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Sustained NPY signaling enables AgRP neurons to drive feeding

  1. Yiming Chen
  2. Rachel A Essner
  3. Seher Kosar
  4. Oliver H Miller
  5. Yen-Chu Lin
  6. Sheyda Mesgarzadeh
  7. Zachary A Knight  Is a corresponding author
  1. University of California, San Francisco, United States
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Cite this article as: eLife 2019;8:e46348 doi: 10.7554/eLife.46348

Abstract

Artificial stimulation of Agouti-Related Peptide (AgRP) neurons promotes intense food consumption, yet paradoxically during natural behavior these cells are inhibited before feeding begins. To reconcile these observations, we showed in a previous paper (Chen et al., 2016) that brief stimulation of AgRP neurons can generate hunger that persists for tens of minutes, but the mechanisms underlying this sustained hunger drive remain unknown. Here we show that Neuropeptide Y (NPY) is uniquely required for the long-lasting effects of AgRP neurons on feeding behavior. We blocked the ability of AgRP neurons to signal through AgRP, NPY, or GABA, and then stimulated these cells using a paradigm that mimics their natural regulation. Deletion of NPY, but not AgRP or GABA, abolished optically-stimulated feeding, and this was rescued by NPY re-expression selectively in AgRP neurons. These findings reveal a unique role for NPY in sustaining hunger in the interval between food discovery and consumption.

Article and author information

Author details

  1. Yiming Chen

    Neuroscience Graduate Program, University of California, San Francisco, San Francisco, United States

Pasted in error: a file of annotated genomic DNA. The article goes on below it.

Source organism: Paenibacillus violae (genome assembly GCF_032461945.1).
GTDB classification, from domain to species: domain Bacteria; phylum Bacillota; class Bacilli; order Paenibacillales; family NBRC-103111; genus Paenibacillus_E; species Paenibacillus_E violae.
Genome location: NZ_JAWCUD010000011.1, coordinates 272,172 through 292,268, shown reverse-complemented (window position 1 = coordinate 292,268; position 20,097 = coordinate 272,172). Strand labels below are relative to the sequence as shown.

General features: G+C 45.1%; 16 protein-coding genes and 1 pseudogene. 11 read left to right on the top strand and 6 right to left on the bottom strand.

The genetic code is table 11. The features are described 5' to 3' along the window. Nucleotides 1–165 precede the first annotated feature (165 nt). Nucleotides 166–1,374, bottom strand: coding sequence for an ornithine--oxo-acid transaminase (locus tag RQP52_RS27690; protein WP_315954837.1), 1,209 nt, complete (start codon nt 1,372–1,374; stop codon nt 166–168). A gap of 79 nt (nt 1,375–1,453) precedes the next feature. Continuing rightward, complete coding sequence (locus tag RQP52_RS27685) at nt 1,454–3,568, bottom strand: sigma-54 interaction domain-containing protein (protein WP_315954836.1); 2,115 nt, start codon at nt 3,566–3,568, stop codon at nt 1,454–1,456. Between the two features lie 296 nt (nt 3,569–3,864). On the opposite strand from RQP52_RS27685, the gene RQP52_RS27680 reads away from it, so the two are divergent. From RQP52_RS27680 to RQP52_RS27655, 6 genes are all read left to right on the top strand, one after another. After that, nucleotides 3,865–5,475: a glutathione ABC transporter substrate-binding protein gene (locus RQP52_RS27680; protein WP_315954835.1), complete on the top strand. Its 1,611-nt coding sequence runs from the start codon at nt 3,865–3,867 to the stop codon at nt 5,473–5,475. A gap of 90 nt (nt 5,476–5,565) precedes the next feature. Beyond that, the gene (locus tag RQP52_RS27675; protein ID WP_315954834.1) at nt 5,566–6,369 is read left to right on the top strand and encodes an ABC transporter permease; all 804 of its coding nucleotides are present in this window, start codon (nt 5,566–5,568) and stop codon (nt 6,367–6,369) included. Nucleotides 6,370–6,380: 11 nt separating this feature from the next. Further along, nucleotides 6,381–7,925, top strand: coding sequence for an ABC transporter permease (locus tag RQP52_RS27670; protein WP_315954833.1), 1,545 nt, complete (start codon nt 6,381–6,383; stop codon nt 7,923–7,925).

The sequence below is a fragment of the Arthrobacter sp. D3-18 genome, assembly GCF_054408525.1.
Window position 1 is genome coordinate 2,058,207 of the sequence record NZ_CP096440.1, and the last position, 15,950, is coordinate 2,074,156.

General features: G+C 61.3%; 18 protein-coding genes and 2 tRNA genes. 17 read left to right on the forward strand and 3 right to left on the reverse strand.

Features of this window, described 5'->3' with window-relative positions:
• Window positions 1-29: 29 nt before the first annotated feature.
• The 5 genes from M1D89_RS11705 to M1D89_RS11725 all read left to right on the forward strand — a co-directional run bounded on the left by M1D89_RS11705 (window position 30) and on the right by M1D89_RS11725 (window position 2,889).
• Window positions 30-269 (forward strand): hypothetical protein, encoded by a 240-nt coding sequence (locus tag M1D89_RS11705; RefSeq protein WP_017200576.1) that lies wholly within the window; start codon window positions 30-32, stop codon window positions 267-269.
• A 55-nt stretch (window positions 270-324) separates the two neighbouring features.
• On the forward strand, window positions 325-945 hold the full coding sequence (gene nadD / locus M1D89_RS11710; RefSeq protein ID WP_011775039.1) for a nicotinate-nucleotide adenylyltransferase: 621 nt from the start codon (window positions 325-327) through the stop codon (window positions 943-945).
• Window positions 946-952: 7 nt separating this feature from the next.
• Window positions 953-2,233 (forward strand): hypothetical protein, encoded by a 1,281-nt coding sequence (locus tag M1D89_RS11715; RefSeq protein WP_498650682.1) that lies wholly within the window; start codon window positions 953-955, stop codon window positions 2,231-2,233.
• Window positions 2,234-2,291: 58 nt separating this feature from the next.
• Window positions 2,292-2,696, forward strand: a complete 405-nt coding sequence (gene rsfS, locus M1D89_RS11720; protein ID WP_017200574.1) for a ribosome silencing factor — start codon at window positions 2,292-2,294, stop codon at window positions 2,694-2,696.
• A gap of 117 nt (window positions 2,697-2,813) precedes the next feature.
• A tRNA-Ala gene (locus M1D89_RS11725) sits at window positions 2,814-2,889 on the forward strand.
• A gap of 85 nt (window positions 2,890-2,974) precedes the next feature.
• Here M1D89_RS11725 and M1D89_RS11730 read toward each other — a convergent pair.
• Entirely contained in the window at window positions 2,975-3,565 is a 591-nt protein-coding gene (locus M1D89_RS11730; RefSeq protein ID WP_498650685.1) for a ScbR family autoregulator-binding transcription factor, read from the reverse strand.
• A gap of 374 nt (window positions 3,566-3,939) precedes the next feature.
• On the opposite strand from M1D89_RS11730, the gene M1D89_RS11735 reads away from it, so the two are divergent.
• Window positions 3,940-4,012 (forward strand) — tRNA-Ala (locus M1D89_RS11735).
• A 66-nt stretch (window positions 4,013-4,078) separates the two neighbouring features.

Competing interests
    The authors declare that no competing interests exist.
  2. Rachel A Essner

    Department of Physiology, University of California, San Francisco, San Francisco, United States
    Competing interests
    The authors declare that no competing interests exist.
  3. Seher Kosar

    Department of Physiology, University of California, San Francisco, San Francisco, United States
    Competing interests
    The authors declare that no competing interests exist.
  4. Oliver H Miller

    Department of Physiology, University of California, San Francisco, San Francisco, United States
    Competing interests
    The authors declare that no competing interests exist.
  5. Yen-Chu Lin

    Department of Physiology, University of California, San Francisco, San Francisco, United States
    Competing interests
    The authors declare that no competing interests exist.
  6. Sheyda Mesgarzadeh

    Department of Physiology, University of California, San Francisco, San Francisco, United States
    Competing interests
    The authors declare that no competing interests exist.
  7. Zachary A Knight

    Department of Physiology, University of California, San Francisco, San Francisco, United States
    For correspondence
    zachary.knight@ucsf.edu
    Competing interests
    The authors declare that no competing interests exist.
    ORCID icon "This ORCID iD identifies the author of this article:" 0000-0001-7621-1478

Funding

National Institutes of Health (R01DK106399)

  • Zachary A Knight

National Institutes of Health (R01NS094781)

  • Zachary A Knight

Howard Hughes Medical Institute

  • Zachary A Knight

American Diabetes Association (ADA Accelerator Grant)

  • Zachary A Knight

The funders had no role in study design, data collection and interpretation, or the decision to submit the work for publication.

Reviewing Editor

  1. Richard D Palmiter, Howard Hughes Medical Institute, University of Washington, United States

Publication history

  1. Received: February 26, 2019
  2. Accepted: April 26, 2019
  3. Accepted Manuscript published: April 29, 2019 (version 1)
  4. Version of Record published: May 13, 2019 (version 2)

Copyright

© 2019, Chen et al.

This article is distributed under the terms of the Creative Commons Attribution License permitting unrestricted use and redistribution provided that the original author and source are credited.

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